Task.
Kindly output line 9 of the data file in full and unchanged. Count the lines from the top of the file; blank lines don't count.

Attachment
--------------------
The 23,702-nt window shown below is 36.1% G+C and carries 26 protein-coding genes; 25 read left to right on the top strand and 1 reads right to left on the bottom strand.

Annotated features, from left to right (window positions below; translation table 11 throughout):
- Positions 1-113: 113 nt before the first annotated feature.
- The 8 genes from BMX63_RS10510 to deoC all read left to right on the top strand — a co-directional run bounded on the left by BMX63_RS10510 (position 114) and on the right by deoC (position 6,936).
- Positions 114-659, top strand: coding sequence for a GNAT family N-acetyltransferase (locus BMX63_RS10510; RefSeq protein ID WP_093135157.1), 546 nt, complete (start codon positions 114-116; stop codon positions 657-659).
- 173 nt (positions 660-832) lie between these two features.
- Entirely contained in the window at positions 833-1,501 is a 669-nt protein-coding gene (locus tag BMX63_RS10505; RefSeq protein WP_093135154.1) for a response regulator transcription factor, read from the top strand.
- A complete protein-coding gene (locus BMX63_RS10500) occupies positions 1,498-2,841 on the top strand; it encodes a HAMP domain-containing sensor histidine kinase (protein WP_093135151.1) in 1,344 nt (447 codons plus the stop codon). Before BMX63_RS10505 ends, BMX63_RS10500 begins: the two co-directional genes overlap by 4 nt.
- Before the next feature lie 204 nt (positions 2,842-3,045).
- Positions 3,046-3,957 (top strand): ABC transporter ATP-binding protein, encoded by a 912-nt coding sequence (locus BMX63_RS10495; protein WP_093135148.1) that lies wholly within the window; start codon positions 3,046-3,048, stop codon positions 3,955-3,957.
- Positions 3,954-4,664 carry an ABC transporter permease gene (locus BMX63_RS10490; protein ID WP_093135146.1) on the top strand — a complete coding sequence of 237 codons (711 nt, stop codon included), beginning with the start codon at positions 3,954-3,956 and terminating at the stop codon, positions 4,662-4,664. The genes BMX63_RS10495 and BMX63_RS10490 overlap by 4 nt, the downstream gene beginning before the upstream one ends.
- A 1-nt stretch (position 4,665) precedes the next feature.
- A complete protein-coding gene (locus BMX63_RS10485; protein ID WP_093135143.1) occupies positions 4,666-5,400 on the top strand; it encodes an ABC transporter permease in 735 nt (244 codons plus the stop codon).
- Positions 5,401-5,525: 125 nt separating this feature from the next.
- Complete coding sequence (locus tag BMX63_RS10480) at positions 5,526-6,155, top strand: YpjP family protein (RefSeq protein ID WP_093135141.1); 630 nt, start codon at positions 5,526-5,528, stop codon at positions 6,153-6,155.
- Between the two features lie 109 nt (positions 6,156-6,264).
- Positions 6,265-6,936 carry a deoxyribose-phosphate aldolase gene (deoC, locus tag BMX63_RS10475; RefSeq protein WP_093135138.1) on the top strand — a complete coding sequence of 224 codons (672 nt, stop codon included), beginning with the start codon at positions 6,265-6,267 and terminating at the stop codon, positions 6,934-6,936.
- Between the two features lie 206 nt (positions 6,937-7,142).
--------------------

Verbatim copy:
- Before the next feature lie 204 nt (positions 2,842-3,045).